Personal Injury Lawyers. It was an age undreamed of—
when out of Austin Texas a New Threat appeared!
Let me tell you of the days when there appeared…
Barbarians at your Door!!!
In 2003, the Legislature, faced with a shortfall of revenue, delivered two successive and painful blows to long term care providers who receive revenues from Medicaid. First, it decreased reimbursements. Then it passed legislative directives to increase the aggressiveness of Medicaid fraud detection and prosecution. It also mandated that a new Memorandum of Understanding (MOU) be effected between HHSC and the Medicaid Control Fraud Unit of the Attorney General’s Office. The intent of the MOU is to facilitate:
“…the development and implementation of joint written procedures for processing cases of suspected fraud, abuse, and/or waste under the state Medicaid program. The MOU ensures cooperation and coordination between the agencies in the detection, investigation, and prosecution of Medicaid fraud cases arising in the state and has proved to be beneficial to both agencies”
Just as the Roman Empire constantly defended against two Barbarian armies, the Goths and the Huns, gathering at its gates, Medicaid Providers now have two beefed-up governmental entities gathering at their doors with appetites newly whetted. When a piece of legislation makes such statements as:
(b) The commission shall:
(1) aggressively publicize successful fraud prosecutions and fraud-prevention programs through all available means, including the use of statewide press releases…
This article will discuss three topics relevant to that question:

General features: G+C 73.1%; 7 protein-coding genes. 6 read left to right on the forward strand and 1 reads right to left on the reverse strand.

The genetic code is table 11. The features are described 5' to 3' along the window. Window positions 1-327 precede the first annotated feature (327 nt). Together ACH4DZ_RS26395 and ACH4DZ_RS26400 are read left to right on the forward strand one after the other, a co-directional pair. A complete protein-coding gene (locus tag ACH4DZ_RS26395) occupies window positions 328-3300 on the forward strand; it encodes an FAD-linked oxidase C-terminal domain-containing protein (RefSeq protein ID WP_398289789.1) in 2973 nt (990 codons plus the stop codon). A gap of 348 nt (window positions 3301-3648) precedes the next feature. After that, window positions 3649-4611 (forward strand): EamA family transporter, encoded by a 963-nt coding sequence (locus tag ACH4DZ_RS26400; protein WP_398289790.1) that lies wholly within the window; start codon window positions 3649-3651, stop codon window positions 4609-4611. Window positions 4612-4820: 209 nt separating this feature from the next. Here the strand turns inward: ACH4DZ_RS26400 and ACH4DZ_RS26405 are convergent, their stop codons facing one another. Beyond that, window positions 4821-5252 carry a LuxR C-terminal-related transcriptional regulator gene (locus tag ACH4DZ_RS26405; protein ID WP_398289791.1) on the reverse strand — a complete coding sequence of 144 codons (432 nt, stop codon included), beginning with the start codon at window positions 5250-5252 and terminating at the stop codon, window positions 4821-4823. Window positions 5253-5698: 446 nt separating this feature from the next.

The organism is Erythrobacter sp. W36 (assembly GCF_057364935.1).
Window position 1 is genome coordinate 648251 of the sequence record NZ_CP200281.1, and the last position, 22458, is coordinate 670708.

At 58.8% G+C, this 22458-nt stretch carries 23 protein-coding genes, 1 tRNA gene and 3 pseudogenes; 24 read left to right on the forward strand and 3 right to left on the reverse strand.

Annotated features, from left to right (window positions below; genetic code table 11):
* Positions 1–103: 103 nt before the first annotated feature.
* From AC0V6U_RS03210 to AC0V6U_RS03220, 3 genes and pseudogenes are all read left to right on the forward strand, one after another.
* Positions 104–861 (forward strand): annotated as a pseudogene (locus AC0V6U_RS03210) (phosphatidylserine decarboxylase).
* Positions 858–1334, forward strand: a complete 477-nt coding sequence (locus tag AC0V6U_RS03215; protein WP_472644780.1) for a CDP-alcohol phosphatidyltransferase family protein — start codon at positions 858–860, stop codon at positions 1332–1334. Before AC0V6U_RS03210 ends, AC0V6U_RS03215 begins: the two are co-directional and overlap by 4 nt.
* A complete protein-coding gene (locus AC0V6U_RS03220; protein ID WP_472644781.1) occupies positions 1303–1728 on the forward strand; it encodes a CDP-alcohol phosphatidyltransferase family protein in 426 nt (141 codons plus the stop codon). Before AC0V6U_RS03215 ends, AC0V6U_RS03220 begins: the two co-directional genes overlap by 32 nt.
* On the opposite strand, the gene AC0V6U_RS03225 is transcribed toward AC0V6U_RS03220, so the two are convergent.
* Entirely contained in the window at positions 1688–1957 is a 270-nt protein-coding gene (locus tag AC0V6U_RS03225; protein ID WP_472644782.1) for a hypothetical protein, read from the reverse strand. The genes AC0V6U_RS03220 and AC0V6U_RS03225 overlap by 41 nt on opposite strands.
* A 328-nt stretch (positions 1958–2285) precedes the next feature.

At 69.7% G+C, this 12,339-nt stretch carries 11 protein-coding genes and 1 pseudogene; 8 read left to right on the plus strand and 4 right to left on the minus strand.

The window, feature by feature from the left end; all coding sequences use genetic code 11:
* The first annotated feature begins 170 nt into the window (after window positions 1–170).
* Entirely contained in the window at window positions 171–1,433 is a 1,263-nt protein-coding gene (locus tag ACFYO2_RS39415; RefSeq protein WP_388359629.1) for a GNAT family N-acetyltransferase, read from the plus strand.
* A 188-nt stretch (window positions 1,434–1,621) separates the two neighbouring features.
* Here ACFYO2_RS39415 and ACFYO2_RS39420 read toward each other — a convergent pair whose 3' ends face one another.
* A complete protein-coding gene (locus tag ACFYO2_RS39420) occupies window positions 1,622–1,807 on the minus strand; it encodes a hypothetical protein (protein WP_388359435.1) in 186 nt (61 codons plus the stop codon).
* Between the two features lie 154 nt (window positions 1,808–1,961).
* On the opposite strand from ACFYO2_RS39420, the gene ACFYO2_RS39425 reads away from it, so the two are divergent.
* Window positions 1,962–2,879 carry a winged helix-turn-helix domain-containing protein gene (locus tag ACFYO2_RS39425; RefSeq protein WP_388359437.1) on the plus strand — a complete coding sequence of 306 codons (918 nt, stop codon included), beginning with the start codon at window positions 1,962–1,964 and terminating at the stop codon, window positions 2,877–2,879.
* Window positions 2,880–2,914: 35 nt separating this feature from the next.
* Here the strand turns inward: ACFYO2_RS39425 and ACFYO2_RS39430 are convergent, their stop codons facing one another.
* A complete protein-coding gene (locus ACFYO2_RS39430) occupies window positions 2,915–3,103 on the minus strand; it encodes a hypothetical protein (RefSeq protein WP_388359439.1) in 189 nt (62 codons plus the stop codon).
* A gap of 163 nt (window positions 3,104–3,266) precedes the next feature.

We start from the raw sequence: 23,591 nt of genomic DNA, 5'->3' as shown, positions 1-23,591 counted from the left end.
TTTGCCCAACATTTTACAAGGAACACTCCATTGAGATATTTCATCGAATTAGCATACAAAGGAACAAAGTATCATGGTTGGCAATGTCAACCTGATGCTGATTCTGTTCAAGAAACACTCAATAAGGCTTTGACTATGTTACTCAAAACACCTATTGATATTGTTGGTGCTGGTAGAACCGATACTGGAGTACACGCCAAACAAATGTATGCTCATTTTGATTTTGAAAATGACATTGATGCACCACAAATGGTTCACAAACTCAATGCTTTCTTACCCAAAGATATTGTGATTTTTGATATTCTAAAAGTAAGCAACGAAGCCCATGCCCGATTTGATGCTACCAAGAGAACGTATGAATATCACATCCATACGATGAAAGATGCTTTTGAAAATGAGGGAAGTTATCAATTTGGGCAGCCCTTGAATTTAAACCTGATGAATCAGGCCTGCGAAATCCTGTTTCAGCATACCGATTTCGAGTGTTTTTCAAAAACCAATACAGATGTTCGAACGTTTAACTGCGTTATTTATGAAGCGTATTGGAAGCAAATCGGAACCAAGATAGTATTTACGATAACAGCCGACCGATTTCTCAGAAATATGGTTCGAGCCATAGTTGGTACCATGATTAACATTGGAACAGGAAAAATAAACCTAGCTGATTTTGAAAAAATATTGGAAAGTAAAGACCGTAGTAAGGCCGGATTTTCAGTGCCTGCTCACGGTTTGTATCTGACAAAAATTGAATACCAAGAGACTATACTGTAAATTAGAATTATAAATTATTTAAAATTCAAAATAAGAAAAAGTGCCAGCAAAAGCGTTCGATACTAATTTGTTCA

- Troublesome Actions that have been taken by HHSC with respect to its Investigations
- What can the MFCU do to you?
- The Impact of the Memorandum of Understanding between HHSC and MFCU on long term care providers
Two divisions within HHSC investigate providers with respect to Medicaid fraud. The one relevant to this discussion is the Medicaid Provider Integrity (MPI) division which investigates allegations regarding:
- billing for services not rendered;
- billing for services not medically necessary;
- upcoding or inappropriate billing that results in a loss to the Medicaid program;
- inappropriate or lack of documentation to support services billed;
- quality of care issues that fail to meet professionally recognized health care standards;
- altering and/or falsifying documentation;
- soliciting kickbacks; and/or
- violating Medicaid and/or CHIP program policies, procedures, rules, regulations, and/or statutes.
Within the past year, HHSC has been arriving at the doors of providers (mainly HCS and ICFMR) and demanding to take the providers’ original records. I wrote about this in October, 2003 and in June, 2004. As I said in the first article, I do not believe that the law, regulations or contract principles authorize this type of document removal. Moreover, under other State and Federal laws, a provider is required to have certain types of documentation on premises. This would include tax, labor and Medicare/Medicaid laws.
HHSC proposed rules in June which would allow them to take original documents. The rules have not become final. Hopefully, they will never become final in the form that was proposed. However, HHSC may be continuing its attempts to bully providers into allowing it to confiscate original documents. If you experience this sort of approach by OIG investigators, talk to a lawyer before succumbing to pressure.
A second concern with regard to an investigation by HHSC is that information and documents it obtains can be turned over to the Attorney General’s Medicaid Fraud Control Unit (MFCU). This is troublesome because HHSC investigates civil matters, while the MFCU investigates criminal matters.